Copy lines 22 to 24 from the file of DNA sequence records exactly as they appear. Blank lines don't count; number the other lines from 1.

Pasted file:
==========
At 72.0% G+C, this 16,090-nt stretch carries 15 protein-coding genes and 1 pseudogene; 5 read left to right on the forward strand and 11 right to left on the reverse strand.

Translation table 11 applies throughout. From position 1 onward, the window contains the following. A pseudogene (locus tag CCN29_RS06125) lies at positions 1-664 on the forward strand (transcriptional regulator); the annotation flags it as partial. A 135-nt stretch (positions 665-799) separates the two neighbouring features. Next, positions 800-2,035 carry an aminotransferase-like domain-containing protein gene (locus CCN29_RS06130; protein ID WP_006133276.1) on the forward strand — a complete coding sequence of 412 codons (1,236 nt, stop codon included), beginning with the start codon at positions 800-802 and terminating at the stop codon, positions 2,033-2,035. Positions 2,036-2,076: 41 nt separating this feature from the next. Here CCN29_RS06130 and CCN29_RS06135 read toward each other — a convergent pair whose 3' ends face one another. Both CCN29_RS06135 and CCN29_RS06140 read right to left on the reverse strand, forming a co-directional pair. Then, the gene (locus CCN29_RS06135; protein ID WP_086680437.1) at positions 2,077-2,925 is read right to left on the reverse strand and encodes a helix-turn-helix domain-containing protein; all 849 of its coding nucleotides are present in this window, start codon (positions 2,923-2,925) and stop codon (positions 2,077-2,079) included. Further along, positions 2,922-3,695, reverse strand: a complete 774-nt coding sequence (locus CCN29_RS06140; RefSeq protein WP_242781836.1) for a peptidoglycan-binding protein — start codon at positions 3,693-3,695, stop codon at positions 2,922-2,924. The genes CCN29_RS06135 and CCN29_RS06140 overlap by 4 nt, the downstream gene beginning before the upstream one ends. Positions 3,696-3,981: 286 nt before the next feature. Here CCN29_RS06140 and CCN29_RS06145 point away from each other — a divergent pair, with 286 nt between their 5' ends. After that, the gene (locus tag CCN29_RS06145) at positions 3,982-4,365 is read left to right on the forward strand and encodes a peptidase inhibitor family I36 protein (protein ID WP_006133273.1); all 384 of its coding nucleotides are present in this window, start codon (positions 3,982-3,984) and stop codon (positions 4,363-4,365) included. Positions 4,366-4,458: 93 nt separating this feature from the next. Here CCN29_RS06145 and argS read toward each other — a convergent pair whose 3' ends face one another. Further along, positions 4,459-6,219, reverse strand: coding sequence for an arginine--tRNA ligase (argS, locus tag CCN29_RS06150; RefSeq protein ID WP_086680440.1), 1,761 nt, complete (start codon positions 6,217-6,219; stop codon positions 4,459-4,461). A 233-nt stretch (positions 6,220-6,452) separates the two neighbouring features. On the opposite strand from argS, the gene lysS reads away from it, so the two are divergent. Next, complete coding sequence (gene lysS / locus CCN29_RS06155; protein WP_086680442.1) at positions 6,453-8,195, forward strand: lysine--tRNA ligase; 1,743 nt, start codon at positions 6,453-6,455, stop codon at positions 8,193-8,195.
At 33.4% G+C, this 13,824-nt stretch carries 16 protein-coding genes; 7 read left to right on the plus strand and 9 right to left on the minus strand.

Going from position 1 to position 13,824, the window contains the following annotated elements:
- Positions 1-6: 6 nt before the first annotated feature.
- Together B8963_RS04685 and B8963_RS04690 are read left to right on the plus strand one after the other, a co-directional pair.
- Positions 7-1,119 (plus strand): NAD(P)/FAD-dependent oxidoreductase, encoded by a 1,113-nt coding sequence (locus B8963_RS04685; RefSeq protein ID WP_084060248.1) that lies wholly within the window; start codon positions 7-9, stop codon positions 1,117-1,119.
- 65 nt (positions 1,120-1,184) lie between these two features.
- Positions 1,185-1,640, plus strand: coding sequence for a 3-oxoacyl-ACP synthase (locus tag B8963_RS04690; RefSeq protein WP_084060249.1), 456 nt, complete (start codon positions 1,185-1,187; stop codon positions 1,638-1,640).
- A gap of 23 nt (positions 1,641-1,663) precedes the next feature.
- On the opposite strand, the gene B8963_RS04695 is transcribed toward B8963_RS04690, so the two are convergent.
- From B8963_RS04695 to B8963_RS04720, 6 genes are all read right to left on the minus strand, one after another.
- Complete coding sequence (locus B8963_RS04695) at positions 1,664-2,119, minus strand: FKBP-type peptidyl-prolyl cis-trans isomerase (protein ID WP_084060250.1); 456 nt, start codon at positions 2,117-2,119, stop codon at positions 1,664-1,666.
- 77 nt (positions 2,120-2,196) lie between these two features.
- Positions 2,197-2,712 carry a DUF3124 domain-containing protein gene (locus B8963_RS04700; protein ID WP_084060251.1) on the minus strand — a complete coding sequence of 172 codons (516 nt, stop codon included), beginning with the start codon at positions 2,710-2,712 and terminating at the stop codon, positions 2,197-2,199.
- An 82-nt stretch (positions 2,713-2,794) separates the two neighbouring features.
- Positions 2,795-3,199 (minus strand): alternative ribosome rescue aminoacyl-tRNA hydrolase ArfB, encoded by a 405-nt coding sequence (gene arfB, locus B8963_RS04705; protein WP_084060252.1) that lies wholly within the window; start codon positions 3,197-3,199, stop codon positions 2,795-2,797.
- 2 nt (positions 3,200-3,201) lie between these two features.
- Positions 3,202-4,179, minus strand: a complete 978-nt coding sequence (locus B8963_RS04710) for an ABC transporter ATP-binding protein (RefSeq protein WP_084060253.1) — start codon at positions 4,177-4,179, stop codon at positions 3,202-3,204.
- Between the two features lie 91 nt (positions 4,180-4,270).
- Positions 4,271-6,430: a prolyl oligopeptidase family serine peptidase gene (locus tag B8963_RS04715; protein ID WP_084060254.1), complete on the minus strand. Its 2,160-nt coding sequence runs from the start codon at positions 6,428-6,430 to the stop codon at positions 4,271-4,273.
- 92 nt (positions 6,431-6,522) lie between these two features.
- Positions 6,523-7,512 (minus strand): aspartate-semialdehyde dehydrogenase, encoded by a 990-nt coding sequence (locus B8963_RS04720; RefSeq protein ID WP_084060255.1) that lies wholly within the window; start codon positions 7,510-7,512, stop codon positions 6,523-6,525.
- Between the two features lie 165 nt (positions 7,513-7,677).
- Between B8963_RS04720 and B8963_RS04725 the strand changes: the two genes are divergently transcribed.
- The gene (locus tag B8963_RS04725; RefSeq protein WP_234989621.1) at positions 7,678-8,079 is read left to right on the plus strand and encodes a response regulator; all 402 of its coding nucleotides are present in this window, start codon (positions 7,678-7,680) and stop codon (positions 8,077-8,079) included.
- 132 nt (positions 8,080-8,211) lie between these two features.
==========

- 92 nt (positions 6,431-6,522) lie between these two features.
- Positions 6,523-7,512 (minus strand): aspartate-semialdehyde dehydrogenase, encoded by a 990-nt coding sequence (locus B8963_RS04720; RefSeq protein ID WP_084060255.1) that lies wholly within the window; start codon positions 7,510-7,512, stop codon positions 6,523-6,525.
- Between the two features lie 165 nt (positions 7,513-7,677).